The official city area of Chiang Mai is home to around 200,000 people, but it feels much larger or much smaller depending on where you’re standing. Within two hours of Chiang Mai teachers will find Doi Suthep National Park, elephant and tiger sanctuaries, hill tribe villages, and jungle expeditions. A day around the city, on the other hand, could be filled with a massage, a great cup of iced Thai coffee, a deliciously, cheap snack of Pad Thai, cooked right in front of you, or a leisurely walk through a bustling market. Depending on your travel background, keep in mind that you may need to give your stomach some time to adjust to the new spices and bacteria it will be encountering at full force when eating street food in Chiang Mai.
Salaries & Costs
The average starting salary range for certified teachers who teach in Chiang Mai is 25,000 to 35,000 baht or around $800 to $1000. This may not sound like much, but it is enough to lead a comfortable lifestyle teaching in Chiang Mai. Most teachers enjoy a nice apartment as well as cleaning and even cooking services sometimes. Teaching salaries in Chiang Mai can nearly double in a year or two, once additional certifications and experience has been acquired.
Chiang Mai is an extremely affordable city to teach abroad. You can travel across town with public transportation pretty quickly for $5 at most, and shorter journeys can cost less than $1. Chiang Mai has several daily markets that are packed with cheap and delicious food. If you want to be very frugal, you could eat three square meals a day for less than $5.
Accommodation & Visas
Teachers usually live in apartments while teaching abroad in Chiang Mai. Most teachers will be responsible for finding their own housing, deciding where they want to live, and what type of housing fits their budget. Finding housing in Chiang Mai is easy, and a decent apartment can be found for as little as 3,500 baht (just over $100) a month.
Individuals who wish to teach abroad in Thailand must obtain a visa to legally work in Thailand, but there are multiple ways of doing so. Individuals who are completing TEFL certification in Thailand will often find that their program provider will assist in preparing and submitting all application materials as part of their job placement services, if included in TEFL program costs. Many certification courses will even teach you some basic Thai to help lay the foundation for your classroom management in the future too, a benefit to keep in mind. Individuals heading to Thailand to teach for the first time will likely have full responsibility for submitting their visa application, on the other hand.
To apply for a visa to teach in Thailand, you will need to provide proof of an undergraduate degree and pass a background check, among other items. The institution you will be working with in Thailand will need to send a recommendation letter to the Thai Embassy as well. If all requirements are met you will receive a 90 day visa (the turnaround for these are quick). If planning to teach in Thailand for a longer period, you will need to apply for a more long term work visa and teaching license. The high demand for English Teachers means that the Thai government actually want international teachers to teach in Thailand, so be sure to do things the right way and your visa shouldn’t be turned down.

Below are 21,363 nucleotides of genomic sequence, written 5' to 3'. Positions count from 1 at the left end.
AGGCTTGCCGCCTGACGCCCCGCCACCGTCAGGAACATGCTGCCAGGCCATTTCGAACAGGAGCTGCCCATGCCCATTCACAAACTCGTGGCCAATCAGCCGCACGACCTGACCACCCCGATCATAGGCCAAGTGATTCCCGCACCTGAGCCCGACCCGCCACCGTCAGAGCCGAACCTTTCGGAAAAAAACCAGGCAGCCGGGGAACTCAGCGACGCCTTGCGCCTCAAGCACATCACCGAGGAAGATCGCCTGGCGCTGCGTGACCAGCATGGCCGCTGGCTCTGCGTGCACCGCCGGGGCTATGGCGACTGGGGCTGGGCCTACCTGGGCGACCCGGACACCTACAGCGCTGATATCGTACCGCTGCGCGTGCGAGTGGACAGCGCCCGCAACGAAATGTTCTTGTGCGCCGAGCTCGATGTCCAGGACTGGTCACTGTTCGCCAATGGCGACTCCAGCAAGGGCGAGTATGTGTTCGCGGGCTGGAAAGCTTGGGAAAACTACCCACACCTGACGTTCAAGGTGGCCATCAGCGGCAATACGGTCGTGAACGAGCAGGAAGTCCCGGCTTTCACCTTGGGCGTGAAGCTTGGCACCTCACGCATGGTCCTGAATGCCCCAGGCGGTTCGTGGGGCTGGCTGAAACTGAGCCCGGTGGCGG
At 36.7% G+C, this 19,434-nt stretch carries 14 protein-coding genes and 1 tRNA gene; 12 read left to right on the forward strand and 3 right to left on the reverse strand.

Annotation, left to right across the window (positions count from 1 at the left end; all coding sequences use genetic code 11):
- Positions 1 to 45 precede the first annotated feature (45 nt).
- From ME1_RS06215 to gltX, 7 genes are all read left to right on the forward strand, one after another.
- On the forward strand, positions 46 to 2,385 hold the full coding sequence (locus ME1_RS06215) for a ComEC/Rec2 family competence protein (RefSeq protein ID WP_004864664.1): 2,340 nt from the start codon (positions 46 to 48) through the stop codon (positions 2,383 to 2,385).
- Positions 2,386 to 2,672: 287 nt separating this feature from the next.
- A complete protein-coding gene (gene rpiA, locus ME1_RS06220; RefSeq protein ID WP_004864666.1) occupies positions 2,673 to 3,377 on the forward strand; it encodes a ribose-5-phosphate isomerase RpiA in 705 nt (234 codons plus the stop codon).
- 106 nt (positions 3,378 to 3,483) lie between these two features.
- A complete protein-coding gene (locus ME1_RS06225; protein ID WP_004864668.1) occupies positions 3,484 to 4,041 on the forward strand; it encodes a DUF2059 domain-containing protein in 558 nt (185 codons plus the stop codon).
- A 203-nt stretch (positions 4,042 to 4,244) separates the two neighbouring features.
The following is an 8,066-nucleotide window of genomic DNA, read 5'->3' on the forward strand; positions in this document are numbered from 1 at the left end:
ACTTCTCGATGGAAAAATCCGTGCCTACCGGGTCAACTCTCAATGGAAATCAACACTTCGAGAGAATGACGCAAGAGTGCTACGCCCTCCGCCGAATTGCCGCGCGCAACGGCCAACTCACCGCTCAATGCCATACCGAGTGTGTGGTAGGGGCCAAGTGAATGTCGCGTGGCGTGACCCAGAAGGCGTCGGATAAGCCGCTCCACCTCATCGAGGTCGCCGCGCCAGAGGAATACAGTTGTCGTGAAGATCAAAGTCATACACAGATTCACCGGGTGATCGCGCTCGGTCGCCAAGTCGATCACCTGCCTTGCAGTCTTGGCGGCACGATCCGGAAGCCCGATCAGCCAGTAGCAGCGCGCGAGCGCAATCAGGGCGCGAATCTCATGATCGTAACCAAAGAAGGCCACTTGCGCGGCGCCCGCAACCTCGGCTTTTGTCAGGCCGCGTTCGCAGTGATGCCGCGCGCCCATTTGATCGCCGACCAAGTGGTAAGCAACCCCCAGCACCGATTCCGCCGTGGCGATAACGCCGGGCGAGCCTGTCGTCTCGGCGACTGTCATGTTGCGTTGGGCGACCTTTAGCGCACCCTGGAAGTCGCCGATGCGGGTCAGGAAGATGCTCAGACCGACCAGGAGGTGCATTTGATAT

Benefits & Challenges
Get started! Thailand is famous for beginner teachers and ideal for getting your foot in the door. Unfortunately, there is a shortage of long term teachers, since wages are not very competitive against English teaching positions in other countries.
BOOMING Job Market. The demand for teachers is profound even by English teaching standards. There are far more teaching positions than there are teachers in Chiang Mai. Visa laws have tightened since the coup in early 2014, so the country lost many teachers without proper documentation making the market even more open.
DO NOT Take Contracts Lightly. Fulfilling contracts is a big deal and two weeks notice is not really a thing when it comes to teaching abroad. The paperwork to hire a foreign teacher is extensive and a huge undertaking for schools. The idea of maintaining “face” is very important in Thai culture too, so breaking a contract causes the school administration and the school itself to lose face. However, it is acceptable to negotiate a trial period. Try to arrange a three to four week trial before signing a year long contract if you feel unsure.
Expectations. Chiang Mai is traditional and particular about appearances. You will be a highly respected member of society as a teacher in Chiang Mai and must remember that in and out of the classroom. Even during off hours you are expected to dress conservatively and be a well-composed representative of your school.